The Supreme Court decision on the internet sales tax issue and its aftermath

The U.S. Supreme Court’s decision on Friday (June 21st) regarding the South Dakota vs Wayfair case was a win for brick-and-mortar stores who had long protested they were at a detriment paying sales taxes while many of their online competitors do not. The decision is also good news for states who, in their eyes, were missing out on theoretically, tens of billions of dollars in annual revenue.

In the aftermath of the court’s decision, shares of online retailers fell considerably. Overstock fell 5.7 percent, Etsy and eBay slithered more than 2 percent and Shopify dropped 1 percent, with Amazon down nearly 1 percent.

The Supreme Court’s 5-4 verdict overturned a 1992 High Court precedent set after the Quill v. North Dakota case, that had prevented states from requiring businesses with no physical presence in the state, like out-of-state online retailers, to collect sales tax.

The South Dakota law requires out-of-state online retailers with a turnover of more $100,000 or more than 200 separate transactions to customers in South Dakota to collect sales tax.

How online retailers are impacted after the Internet sales tax goes into effect

This Supreme Court decision could pave the way for other states to adopt a similar law to South Dakota and start trying to collect sales tax from medium-sized and large ecommerce sites.

Retailers such as Amazon, Etsy, Overstock.com, and eBay could well be impacted. Though they may not have been dodging sales tax collection themselves – Amazon has been voluntarily collecting sales tax since last year – they enable other third-party sellers to do so, supported largely by the rulings after the Quill vs. North Dakota case in 1992.

States will now be able to require sellers to collect and remit sales tax, so long as the burden of compliance with collecting out-of-state sales tax is reduced or minimized by the states. But it’s not clear how Amazon will assist third-party sellers with compliance, or who is actually burdened with collecting the sales tax. Amazon Marketplace generates more sales than Amazon itself, and many third-party sellers utilise their Fulfilment Centers, but Paul Rafelson – a law professor at Pace University – says “Amazon can hide behind its marketplace to claim tax exemption because it’s still going to pretend it’s not a retailer – and not responsible for collecting sales taxes.” Amazon isn’t commenting on the ruling.

Chinese company Anker, a big Amazon Marketplace seller which has thousands of employees and a significant international standing, suggested the ruling could affect prices on Amazon and how companies are able to function in the US.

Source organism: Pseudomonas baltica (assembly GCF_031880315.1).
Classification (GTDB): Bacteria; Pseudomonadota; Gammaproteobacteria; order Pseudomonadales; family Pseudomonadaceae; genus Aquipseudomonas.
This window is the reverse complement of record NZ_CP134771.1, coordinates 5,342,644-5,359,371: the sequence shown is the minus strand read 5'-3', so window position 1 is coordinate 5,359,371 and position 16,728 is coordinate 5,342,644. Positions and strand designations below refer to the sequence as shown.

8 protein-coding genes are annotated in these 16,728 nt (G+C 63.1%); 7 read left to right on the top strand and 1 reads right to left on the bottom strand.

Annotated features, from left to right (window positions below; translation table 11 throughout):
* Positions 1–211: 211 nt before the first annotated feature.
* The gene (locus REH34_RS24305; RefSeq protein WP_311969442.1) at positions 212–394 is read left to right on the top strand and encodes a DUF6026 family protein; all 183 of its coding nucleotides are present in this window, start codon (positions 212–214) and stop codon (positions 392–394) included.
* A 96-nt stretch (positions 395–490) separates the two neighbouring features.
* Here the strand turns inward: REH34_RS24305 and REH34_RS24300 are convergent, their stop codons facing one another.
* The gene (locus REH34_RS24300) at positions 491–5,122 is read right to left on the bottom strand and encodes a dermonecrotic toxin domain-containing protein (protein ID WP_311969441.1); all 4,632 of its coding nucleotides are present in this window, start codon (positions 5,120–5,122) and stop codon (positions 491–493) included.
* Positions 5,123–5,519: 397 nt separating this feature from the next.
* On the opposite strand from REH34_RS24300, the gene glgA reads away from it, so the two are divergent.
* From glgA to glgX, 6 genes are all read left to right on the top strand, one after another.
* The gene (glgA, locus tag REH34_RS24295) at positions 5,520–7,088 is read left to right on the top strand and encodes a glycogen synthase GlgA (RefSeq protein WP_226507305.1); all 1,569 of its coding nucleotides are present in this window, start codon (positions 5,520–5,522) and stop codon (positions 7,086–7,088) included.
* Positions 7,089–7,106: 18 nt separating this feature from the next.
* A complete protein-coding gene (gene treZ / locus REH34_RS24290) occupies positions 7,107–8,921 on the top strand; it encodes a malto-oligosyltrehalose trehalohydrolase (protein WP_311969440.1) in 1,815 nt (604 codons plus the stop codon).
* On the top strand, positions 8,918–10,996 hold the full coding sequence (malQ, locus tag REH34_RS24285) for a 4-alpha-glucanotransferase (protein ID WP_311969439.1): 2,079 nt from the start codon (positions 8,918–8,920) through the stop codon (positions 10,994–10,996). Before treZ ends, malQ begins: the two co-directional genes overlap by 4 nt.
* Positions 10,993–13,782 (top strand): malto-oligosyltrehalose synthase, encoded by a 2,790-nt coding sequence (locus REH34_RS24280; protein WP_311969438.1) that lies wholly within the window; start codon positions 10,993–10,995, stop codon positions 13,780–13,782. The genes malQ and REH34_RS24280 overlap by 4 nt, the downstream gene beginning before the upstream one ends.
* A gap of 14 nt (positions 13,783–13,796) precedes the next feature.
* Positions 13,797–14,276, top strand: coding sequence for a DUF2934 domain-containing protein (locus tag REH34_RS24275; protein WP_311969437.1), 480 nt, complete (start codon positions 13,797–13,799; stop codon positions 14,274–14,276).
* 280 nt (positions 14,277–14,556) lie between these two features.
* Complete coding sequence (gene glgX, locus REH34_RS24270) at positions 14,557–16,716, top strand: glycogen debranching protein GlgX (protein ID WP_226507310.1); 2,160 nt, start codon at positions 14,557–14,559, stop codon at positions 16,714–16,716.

Etsy and eBay are in similar boats and there’s a risk that, without a standardized ruling on a nationwide basis, sales tax collection will become over-complicated and rules will differ in each and every state. Some states like Washington, Pennsylvania, and Minnesota already

require the marketplaces to collect sales tax on behalf of third-party sellers, and others place the burden on the sellers themselves.

There’s a lot of annual tax revenue at stake; up to $13 billion according to the US Government Accountability Office, so it’s a ruling that traditional retailers believe levels the playing field a little more and welcome.

What the immediate future holds after the new tax law

The crux of the matter is how the ruling will be implemented. There’s a real risk that placing the burden on small sellers to collect sales tax would become too complicated and force them out the market, freeing companies like Amazon from the complicated tax collection processes of different states.

The Supreme Court decision only overruled the Quill decision and didn’t create any new law. The case could be contested for years, particularly over the $100,000 annual sales threshold with litigation beginning immediately, state-by-state, deciding how their sales tax laws should be implemented and who should be exempt.

There are over 10,000 state dominions that govern sales tax across the US, with varying sales tax rates and sales tax exemptions across a huge variety of products. Without software tools in place to simplify the process, as the Supreme Court perhaps intended, new state sales tax laws for ecommerce will be incredibly difficult to track.

Donald Trump tweeted “Big Supreme Court win on internet sales tax – about time” after the ruling, and it’s federal legislation that will most likely be required to standardize the sales tax laws. However, with an increasingly gridlocked Congress, it could be some time before these issues are addressed.

Leave a Reply

Your email address will not be published. Required fields are marked *

Post comment